I guess my argument would be to keep a generalized abstraction layer, and have the kind of command checking you’re suggesting at a lower interface layer.

1 Like

I’m not @Ingo_Lutkebohle, but iiuc, the idea is to not expose certain interfaces if you don’t have the capability to actually offer the associated services.

This makes a lot of sense to me and we do it elsewhere in ROS as well.

As an example in the “other direction”: we typically try to make people avoid using std_msgs and std_srvs for their topics and services. And with good reason: no/very low semantics attached to those messages, which makes it possible to connect components together which shouldn’t be allowed to be connected.

Then the question becomes: should this “not allowed” be enforced by the application designer, or would it be nice to use the typing system to help us avoid such system designs and help us make better ones?

Of course you can, but I think the question is, why should you?

In my experience, the standard use case is to follow a trajectory using a controller. This could be done direct, but in most cases, we have at least a two-level controller hierarchy: One controller has (traditionally) a fairly general notion of the vehicle, e.g., that an omni-directional vehicle can drive forwards and sideways. This controller is usually an optimizer. The lower-level controller knows the exact configuration and maps vehicle speeds to wheel speeds. In ROS, this is often a fixed mapping plus an underlying PID controller.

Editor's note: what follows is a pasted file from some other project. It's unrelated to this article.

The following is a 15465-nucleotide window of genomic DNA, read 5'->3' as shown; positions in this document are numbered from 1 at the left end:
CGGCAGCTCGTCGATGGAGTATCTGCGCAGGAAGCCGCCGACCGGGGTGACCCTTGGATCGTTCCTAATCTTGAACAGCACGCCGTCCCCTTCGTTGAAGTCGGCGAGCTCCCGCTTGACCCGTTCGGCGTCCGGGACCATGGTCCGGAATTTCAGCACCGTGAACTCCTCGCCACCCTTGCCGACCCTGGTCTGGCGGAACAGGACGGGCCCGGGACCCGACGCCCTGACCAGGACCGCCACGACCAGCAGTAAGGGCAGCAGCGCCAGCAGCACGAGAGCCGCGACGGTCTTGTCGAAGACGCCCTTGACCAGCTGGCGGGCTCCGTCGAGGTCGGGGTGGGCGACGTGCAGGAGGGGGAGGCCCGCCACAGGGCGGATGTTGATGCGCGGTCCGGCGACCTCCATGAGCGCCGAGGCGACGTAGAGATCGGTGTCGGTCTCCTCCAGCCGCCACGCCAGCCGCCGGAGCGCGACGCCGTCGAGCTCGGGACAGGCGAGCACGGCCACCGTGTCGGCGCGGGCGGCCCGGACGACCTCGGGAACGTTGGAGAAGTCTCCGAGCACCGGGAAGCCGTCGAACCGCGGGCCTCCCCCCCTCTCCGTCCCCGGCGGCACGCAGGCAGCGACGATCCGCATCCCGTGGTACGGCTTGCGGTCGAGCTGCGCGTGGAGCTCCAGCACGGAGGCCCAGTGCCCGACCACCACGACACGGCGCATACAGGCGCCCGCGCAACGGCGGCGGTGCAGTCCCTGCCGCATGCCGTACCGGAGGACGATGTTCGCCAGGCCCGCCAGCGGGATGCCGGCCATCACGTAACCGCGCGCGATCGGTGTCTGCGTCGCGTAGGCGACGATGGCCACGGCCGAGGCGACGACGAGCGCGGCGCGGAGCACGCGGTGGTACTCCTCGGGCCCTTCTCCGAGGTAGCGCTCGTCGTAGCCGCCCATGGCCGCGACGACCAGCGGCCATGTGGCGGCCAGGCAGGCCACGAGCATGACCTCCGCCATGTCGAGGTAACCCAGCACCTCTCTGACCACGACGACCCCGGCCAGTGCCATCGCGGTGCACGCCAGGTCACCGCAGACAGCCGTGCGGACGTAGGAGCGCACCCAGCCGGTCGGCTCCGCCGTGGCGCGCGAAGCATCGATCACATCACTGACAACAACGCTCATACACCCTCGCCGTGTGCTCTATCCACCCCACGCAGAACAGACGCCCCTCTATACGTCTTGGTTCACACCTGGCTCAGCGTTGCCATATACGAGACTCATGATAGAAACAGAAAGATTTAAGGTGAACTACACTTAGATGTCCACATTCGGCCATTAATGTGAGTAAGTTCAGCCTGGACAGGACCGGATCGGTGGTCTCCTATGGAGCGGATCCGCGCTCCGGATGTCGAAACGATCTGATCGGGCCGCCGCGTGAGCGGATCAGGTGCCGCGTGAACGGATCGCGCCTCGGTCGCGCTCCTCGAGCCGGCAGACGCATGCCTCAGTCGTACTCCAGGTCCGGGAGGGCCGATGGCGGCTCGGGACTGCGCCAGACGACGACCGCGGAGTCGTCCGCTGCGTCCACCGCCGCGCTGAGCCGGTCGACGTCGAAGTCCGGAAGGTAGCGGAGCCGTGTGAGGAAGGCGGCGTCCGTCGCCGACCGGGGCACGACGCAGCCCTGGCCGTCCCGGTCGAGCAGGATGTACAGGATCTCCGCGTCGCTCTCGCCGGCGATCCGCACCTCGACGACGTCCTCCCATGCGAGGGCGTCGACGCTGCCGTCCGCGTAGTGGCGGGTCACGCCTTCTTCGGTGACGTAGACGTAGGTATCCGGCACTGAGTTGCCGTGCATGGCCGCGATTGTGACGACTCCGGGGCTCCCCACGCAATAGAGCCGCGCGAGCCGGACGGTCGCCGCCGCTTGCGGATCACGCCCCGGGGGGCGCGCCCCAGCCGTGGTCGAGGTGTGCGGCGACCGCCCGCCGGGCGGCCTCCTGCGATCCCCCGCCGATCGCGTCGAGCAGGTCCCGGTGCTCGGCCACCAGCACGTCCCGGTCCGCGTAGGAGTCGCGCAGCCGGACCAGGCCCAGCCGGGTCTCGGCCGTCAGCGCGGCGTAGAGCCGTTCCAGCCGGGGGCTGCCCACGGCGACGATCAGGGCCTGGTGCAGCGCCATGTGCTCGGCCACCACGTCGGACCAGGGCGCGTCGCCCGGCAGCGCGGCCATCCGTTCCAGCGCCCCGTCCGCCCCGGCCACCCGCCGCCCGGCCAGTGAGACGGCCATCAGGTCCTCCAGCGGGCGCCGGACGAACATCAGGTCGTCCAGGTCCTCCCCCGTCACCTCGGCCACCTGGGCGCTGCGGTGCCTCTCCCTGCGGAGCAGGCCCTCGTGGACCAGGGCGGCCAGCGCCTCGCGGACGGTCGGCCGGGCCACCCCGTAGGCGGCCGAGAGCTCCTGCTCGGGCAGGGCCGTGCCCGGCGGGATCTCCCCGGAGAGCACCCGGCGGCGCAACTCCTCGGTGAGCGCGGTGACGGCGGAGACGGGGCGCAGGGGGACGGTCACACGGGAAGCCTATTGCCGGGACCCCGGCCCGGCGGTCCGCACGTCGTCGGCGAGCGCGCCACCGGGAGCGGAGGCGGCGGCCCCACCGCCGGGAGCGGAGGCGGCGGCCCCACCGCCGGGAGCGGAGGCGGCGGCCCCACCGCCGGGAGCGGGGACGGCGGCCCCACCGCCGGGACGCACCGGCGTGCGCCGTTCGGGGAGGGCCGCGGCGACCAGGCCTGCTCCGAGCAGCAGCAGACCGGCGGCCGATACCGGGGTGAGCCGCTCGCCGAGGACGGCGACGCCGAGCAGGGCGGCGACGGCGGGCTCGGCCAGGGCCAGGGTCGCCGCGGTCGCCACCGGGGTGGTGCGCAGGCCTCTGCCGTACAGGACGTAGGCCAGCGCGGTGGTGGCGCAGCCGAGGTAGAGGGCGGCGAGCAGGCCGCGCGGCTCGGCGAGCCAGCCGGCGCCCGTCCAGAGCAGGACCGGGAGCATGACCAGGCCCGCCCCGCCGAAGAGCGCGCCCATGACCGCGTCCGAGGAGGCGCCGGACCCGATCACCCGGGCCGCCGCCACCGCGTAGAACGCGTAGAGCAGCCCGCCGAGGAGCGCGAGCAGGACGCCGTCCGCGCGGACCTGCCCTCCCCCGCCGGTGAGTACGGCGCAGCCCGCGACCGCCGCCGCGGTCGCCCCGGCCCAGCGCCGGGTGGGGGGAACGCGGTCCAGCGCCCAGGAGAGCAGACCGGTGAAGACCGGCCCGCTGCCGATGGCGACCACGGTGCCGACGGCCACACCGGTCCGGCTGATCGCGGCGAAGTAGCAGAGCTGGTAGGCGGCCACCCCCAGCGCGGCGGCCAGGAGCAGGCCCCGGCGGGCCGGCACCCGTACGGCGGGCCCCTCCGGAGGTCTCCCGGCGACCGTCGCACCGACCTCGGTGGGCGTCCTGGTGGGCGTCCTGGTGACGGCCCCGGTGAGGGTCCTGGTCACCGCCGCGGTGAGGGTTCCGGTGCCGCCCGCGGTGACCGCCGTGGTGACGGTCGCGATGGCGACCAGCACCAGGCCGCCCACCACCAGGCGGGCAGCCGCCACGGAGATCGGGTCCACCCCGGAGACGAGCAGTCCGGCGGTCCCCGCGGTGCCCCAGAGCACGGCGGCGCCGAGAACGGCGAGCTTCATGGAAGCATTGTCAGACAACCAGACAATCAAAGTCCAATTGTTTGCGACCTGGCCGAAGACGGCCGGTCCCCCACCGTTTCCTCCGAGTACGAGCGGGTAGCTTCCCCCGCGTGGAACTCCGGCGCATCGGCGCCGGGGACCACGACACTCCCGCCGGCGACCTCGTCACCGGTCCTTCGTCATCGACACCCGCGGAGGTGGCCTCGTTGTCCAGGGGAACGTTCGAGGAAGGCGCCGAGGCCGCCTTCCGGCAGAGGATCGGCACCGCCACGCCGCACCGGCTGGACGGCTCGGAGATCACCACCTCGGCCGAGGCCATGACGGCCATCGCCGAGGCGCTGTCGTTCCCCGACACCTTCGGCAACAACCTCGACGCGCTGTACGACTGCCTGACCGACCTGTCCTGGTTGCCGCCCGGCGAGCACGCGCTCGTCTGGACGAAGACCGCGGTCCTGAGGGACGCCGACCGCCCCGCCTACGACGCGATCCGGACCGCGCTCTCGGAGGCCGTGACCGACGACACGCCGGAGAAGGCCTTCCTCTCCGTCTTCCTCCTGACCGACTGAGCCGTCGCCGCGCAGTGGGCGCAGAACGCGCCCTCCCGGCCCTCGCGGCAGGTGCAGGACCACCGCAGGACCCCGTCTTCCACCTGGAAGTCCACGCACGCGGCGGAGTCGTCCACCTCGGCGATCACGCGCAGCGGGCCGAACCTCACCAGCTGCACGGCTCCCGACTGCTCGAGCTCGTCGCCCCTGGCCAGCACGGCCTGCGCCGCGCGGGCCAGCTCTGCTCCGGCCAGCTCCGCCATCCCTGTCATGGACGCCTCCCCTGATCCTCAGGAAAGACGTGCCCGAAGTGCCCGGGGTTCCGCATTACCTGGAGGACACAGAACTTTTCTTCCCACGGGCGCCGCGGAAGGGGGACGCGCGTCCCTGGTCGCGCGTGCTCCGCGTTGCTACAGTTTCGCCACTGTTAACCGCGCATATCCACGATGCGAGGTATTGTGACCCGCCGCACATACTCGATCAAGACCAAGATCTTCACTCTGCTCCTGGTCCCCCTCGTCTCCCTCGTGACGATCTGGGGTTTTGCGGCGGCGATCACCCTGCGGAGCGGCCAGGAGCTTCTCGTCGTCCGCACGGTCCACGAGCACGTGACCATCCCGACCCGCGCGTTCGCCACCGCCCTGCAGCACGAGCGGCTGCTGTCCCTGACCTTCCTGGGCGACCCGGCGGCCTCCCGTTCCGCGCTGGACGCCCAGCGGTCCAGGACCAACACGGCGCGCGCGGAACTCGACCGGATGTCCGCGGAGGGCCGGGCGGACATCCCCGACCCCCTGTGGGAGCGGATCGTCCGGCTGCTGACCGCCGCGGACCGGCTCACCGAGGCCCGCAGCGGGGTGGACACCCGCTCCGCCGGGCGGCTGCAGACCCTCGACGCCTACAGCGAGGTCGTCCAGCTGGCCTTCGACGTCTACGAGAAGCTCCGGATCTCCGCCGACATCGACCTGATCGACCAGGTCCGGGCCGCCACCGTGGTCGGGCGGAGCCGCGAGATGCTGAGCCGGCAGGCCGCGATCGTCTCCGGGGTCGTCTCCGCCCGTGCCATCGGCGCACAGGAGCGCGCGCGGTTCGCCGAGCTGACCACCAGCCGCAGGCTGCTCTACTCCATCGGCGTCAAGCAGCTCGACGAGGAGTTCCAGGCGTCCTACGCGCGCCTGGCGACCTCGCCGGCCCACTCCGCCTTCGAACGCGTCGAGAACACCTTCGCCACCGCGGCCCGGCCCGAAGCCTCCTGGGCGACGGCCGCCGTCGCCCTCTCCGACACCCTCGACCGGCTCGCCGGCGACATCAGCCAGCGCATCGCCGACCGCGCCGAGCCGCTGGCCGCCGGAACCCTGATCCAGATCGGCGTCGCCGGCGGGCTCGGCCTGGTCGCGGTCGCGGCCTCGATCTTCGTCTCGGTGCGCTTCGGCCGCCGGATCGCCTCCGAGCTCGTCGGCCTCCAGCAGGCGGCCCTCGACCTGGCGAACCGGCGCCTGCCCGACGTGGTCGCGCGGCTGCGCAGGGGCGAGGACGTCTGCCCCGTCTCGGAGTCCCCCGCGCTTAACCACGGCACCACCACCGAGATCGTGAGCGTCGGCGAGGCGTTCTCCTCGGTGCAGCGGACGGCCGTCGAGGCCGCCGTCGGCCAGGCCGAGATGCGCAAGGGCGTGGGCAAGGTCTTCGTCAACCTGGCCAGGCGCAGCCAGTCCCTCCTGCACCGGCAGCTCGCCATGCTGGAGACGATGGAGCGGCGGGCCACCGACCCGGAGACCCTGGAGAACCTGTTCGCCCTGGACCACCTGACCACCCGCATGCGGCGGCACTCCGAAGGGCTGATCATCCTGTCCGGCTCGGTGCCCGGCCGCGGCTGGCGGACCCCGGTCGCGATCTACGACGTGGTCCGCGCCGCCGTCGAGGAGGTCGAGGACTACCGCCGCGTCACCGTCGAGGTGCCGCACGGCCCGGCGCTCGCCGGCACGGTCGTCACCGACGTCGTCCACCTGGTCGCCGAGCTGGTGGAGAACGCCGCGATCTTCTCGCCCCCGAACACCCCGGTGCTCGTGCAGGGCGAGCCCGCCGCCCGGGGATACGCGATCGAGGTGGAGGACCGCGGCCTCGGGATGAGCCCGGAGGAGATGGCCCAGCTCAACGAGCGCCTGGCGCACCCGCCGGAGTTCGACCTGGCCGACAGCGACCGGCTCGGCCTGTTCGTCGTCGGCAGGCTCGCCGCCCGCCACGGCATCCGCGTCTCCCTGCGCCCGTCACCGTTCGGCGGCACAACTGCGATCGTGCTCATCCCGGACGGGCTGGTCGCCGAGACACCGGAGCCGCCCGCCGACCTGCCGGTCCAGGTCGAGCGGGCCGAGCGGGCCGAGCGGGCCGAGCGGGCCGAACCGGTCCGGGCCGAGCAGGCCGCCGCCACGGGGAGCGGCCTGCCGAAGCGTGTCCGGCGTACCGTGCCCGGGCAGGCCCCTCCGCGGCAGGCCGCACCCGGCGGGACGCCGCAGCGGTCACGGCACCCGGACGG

So, what we’re are talking about is the interface between those two controllers, would you agree?

Now, this simple approach breaks down very rapidly. For example, the classical DWA formulation can switch instantly between a left turn and a right turn. Even for a differential drive this can be hard on the gears, and once you add a physical steering it becomes a recipe for rapid hardware failure. One way to avoid this is to use things like jerk filters, but these degrade performance.

Because the upper-level controller is usually an optimizer, it is possible to integrate vehicle specific information there, and this is what I see control engineers doing for both simple and complex algorithms. The various cost-function components in the move_base DWA implementation are an example of this, and it usually leads to much better performance.

It can often be beneficial for the optimizer not to work in vehicle-velocity space, but in some other space. For example, for Ackermann kinematics, this could be forward-velocity and steering angle, since this makes it very easy to take into account the sideways force, which is relevant to avoid slippage…

If we have a smart optimizer like that, and we force its output through the “twist” needle-hole, then we have two transformations in play: one forward and one reverse in the lower-level controller, and these have to match. This violates the information hiding principle, and when the transformations change at run-time it can also require additional parameters, which splits the interface.